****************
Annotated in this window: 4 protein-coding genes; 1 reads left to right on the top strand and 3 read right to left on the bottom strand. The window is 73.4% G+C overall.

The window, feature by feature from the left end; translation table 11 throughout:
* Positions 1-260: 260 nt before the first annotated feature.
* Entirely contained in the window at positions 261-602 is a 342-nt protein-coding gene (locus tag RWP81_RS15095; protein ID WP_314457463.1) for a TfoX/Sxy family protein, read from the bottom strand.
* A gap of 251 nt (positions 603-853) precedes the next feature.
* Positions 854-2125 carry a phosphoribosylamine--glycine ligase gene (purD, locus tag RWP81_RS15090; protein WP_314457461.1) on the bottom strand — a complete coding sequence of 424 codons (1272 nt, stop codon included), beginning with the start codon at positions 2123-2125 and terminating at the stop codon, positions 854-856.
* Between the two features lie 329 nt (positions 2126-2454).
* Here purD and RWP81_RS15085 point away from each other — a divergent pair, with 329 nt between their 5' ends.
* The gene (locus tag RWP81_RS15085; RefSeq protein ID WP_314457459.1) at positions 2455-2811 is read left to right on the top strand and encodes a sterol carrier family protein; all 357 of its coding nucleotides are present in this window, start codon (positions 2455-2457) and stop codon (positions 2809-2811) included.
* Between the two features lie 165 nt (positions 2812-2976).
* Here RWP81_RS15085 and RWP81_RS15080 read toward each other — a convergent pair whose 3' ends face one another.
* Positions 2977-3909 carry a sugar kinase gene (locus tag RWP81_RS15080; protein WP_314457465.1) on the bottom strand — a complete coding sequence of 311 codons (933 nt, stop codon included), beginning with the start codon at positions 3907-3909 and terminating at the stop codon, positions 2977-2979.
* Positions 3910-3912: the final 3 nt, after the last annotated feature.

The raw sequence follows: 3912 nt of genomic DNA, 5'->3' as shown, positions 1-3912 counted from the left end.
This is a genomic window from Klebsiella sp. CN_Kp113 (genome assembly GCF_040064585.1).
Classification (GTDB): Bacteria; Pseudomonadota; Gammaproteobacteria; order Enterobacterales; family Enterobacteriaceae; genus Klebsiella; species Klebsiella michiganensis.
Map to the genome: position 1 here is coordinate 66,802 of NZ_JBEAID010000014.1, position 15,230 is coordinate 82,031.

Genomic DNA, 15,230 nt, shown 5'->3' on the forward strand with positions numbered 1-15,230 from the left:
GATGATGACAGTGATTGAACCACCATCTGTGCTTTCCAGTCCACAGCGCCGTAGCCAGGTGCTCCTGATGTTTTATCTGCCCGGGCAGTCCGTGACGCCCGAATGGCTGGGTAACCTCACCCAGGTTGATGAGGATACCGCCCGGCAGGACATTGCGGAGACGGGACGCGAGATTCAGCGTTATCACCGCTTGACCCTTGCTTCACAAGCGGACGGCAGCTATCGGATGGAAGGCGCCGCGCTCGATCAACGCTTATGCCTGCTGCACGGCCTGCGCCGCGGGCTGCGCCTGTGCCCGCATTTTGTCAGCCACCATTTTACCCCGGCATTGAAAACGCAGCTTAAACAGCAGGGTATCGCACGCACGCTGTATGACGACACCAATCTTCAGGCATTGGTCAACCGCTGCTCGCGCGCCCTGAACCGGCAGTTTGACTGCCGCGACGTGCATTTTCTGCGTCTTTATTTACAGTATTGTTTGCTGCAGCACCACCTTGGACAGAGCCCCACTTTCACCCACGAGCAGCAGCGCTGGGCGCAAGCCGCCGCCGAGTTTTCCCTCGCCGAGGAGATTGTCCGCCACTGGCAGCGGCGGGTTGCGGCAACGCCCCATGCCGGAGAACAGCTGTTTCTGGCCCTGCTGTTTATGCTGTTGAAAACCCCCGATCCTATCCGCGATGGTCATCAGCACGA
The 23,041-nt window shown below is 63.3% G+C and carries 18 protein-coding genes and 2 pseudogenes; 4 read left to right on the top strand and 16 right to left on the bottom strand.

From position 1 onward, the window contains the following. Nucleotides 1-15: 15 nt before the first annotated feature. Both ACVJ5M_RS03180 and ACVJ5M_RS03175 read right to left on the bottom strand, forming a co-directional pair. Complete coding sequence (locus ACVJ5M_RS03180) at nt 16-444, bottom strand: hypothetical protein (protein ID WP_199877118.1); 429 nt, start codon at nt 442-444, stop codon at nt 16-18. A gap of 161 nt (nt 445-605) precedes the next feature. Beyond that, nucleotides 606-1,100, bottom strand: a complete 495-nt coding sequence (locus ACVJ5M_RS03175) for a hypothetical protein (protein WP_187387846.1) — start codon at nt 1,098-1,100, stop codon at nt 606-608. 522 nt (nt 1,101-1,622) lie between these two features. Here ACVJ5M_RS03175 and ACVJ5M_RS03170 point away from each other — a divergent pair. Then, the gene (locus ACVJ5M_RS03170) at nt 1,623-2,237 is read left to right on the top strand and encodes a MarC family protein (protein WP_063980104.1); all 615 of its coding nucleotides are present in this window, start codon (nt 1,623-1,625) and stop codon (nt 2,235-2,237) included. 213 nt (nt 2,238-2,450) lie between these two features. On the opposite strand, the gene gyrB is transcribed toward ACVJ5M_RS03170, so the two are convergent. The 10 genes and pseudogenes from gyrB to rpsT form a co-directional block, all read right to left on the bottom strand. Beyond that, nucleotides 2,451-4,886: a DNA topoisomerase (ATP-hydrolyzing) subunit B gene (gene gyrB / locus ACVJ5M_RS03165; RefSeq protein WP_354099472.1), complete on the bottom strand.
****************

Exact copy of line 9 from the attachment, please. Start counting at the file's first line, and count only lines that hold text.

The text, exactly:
* The gene (locus tag RWP81_RS15085; RefSeq protein ID WP_314457459.1) at positions 2455-2811 is read left to right on the top strand and encodes a sterol carrier family protein; all 357 of its coding nucleotides are present in this window, start codon (positions 2455-2457) and stop codon (positions 2809-2811) included.